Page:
This Culture of Fear is not helping PTSD

And finally, I saved my favorite for last.  Against all this other fearful chatter, there is the most odd and misplaced radio ditty concerning breast-feeding called “Every Ounce Counts;” you can listen to song Healthy Baby Healthy Mama here.  Now, don’t get me wrong.  I’m a full-time supporter of breastfeeding, and understand pretty well all the benefits to baby and Mom that come from this wholly natural and nature’s intended way of feeding babies.  But seriously, is this radio spot really necessary?  I cringe every time I hear this song and can’t help but think about the continual castration of the warrior class of the military long past….

Oops.  This pint-sized glass if for another type of drink....

Oops. This pint-sized glass if for another type of drink….

But, more critically, I would love to see a serious medical research study done on the effects and efficacy of such attempts at mind and behavioral control.  Two things strike me – a non-medically trained observer, but one with quite a bit of graduate education.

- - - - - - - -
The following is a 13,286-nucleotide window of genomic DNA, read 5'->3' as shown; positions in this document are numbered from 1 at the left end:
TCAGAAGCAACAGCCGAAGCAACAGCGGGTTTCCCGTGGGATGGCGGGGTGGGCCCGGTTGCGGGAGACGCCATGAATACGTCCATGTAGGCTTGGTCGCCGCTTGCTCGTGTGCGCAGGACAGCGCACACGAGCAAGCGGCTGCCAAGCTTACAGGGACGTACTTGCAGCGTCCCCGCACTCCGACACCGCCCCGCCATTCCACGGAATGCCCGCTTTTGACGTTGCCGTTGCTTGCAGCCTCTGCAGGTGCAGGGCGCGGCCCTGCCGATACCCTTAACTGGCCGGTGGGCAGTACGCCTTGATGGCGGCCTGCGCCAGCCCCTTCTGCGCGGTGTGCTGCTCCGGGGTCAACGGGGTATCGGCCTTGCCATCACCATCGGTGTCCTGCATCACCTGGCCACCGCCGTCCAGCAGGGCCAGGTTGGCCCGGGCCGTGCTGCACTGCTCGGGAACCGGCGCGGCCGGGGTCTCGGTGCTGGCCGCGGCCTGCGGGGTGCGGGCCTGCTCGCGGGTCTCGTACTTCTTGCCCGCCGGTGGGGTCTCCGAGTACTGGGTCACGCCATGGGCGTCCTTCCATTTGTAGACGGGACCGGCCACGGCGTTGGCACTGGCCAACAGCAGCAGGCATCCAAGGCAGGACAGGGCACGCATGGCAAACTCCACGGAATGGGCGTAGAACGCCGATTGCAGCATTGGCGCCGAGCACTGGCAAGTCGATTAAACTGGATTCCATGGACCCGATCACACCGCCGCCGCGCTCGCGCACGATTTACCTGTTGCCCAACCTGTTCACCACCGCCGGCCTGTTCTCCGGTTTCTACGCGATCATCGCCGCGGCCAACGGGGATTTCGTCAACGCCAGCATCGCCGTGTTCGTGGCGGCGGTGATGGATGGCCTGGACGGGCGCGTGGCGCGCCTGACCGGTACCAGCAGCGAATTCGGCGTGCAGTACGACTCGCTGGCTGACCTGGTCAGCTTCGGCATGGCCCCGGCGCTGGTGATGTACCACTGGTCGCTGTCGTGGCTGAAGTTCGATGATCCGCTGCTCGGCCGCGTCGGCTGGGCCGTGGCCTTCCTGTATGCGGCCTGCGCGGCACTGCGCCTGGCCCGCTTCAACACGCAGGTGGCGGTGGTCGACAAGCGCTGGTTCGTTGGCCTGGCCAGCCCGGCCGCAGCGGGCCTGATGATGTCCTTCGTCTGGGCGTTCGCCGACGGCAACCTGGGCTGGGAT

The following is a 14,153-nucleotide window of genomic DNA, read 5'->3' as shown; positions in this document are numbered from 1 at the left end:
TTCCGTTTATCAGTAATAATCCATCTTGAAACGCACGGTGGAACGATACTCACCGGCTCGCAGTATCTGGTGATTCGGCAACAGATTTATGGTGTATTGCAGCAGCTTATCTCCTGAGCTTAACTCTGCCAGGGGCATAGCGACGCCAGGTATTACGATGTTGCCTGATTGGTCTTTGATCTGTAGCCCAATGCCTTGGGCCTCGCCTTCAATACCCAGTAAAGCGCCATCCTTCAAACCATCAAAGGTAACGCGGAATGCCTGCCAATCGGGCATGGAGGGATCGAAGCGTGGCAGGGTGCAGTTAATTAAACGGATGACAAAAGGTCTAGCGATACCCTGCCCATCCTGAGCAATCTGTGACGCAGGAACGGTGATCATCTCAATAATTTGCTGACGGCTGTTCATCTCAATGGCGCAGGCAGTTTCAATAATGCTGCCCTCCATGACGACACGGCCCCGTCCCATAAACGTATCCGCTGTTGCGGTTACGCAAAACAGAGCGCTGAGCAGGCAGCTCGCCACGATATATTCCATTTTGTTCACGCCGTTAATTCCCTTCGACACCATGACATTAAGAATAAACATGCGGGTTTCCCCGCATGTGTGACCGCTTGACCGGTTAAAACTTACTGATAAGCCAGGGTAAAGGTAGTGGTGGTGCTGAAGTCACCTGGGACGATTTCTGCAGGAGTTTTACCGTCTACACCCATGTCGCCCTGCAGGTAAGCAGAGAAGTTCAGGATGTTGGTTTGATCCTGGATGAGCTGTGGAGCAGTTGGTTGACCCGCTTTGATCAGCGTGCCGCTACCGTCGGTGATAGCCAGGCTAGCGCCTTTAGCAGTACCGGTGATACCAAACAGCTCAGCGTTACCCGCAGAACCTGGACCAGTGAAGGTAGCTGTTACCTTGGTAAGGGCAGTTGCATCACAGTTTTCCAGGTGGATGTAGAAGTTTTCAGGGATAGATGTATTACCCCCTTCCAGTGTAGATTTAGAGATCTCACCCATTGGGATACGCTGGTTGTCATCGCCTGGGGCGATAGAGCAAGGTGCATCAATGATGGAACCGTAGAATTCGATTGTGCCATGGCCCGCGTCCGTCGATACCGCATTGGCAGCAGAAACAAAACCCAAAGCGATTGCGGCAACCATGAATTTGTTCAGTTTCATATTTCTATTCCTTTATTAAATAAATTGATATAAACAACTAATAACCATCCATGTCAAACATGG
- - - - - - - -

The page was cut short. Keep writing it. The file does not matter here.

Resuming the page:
First, creating a culture of fear and imposing this culture on people 24/7 is counter-productive.  You can only cry “Wolf!” or that the “Sky is falling!” so many times before someone simply stops listening, and more dangerously, they stop caring.  The military reaches this point after a week on-island.  A persuasive and over-stated culture of fear benefits no one.

Radio does have its place.

Radio does have its place.

Second, there could be consequences, potentially serious, for subjecting the force to this type of indoctrination.  If you tell a young, moldable minded individual that everyone and everything, everywhere and anywhere, is dangerous, what results?  There is where a formalized study would not only be interesting but is one I believe long overdue and ultimately necessary.